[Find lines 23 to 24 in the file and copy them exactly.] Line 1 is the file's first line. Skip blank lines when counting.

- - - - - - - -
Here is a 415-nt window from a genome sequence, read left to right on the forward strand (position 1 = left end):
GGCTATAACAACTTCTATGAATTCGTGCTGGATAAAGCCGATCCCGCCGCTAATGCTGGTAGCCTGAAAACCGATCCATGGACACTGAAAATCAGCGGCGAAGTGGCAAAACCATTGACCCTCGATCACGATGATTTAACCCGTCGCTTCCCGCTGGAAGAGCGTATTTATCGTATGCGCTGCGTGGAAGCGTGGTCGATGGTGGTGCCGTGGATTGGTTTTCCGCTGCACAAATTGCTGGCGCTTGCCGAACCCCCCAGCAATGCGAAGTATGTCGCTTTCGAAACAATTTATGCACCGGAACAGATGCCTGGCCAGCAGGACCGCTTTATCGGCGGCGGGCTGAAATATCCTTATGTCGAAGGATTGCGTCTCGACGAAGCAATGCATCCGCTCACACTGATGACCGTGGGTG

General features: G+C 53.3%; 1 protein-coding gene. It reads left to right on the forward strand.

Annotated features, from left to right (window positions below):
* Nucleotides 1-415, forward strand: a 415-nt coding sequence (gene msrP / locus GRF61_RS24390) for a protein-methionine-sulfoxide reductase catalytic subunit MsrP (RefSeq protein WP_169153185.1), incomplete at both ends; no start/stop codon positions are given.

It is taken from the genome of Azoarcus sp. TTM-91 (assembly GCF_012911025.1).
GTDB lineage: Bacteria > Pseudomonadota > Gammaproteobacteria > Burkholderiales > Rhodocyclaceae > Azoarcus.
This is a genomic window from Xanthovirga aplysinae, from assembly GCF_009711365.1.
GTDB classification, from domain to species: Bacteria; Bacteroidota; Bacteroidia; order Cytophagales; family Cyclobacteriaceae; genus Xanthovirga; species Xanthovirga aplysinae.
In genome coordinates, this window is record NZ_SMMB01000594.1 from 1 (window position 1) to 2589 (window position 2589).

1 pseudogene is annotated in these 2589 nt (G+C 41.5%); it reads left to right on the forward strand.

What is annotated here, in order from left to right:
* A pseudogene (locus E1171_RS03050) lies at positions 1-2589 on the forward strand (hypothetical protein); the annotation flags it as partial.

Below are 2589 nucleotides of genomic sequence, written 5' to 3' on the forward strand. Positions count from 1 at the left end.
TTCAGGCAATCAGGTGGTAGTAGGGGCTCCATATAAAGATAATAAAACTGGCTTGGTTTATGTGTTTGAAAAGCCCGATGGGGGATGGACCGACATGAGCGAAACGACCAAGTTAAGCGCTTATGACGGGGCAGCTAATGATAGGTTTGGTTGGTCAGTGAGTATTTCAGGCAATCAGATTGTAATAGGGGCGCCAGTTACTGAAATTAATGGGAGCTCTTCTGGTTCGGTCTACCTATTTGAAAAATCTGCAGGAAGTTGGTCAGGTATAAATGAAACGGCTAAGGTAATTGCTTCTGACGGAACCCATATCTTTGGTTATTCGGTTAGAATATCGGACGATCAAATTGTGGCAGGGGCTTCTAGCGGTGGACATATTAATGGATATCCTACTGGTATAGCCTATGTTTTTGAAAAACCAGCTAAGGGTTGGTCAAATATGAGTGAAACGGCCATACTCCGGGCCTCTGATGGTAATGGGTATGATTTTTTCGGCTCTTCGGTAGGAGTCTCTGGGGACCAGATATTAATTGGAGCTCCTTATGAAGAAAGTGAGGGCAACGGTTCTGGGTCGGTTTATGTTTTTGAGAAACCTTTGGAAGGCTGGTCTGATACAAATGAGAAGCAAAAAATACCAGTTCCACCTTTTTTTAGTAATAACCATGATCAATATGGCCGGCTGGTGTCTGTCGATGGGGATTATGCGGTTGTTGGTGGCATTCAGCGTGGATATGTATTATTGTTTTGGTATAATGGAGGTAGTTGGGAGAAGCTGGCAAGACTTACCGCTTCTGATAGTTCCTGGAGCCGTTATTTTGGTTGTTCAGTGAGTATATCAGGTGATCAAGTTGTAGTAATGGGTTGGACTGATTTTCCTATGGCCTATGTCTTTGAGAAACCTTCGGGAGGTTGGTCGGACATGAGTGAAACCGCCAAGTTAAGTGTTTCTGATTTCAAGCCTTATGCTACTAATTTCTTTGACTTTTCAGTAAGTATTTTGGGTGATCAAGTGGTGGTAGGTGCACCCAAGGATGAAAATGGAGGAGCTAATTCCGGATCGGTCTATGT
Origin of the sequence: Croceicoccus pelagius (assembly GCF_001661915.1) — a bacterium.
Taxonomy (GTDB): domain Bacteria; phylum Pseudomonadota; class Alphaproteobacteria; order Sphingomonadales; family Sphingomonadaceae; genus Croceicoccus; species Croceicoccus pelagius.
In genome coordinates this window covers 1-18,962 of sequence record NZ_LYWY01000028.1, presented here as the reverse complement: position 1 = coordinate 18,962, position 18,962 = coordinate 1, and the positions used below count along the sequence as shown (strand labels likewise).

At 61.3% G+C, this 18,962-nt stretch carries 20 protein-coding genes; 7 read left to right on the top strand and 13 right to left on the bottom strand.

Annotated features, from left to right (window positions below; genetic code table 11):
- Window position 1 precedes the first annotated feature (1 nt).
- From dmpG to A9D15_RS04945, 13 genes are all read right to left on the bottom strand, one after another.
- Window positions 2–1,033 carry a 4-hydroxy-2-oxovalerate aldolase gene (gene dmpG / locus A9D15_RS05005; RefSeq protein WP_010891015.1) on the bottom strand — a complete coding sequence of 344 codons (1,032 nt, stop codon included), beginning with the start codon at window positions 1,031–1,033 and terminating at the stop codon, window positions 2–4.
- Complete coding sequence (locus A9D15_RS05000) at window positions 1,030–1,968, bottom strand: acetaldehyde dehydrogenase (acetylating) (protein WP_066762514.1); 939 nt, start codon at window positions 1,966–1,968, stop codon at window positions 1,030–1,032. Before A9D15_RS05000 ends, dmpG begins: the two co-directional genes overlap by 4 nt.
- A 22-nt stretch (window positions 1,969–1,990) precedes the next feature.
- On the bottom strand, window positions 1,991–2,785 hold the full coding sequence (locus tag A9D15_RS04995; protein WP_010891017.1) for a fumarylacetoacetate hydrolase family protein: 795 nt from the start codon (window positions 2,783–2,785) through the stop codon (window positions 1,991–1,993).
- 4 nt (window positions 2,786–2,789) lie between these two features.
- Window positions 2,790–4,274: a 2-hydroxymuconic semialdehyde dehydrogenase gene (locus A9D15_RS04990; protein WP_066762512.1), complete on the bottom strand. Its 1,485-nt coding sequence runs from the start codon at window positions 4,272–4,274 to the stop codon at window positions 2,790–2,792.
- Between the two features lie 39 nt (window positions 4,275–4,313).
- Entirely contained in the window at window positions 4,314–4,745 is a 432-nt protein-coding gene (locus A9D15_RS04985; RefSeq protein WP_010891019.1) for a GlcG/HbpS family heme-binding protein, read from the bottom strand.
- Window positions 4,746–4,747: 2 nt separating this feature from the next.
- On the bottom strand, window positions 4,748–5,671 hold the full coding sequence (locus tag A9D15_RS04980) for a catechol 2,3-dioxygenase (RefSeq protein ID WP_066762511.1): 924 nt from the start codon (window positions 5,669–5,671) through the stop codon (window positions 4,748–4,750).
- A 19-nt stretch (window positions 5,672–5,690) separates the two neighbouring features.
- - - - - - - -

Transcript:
- Window positions 2–1,033 carry a 4-hydroxy-2-oxovalerate aldolase gene (gene dmpG / locus A9D15_RS05005; RefSeq protein WP_010891015.1) on the bottom strand — a complete coding sequence of 344 codons (1,032 nt, stop codon included), beginning with the start codon at window positions 1,031–1,033 and terminating at the stop codon, window positions 2–4.
- Complete coding sequence (locus A9D15_RS05000) at window positions 1,030–1,968, bottom strand: acetaldehyde dehydrogenase (acetylating) (protein WP_066762514.1); 939 nt, start codon at window positions 1,966–1,968, stop codon at window positions 1,030–1,032. Before A9D15_RS05000 ends, dmpG begins: the two co-directional genes overlap by 4 nt.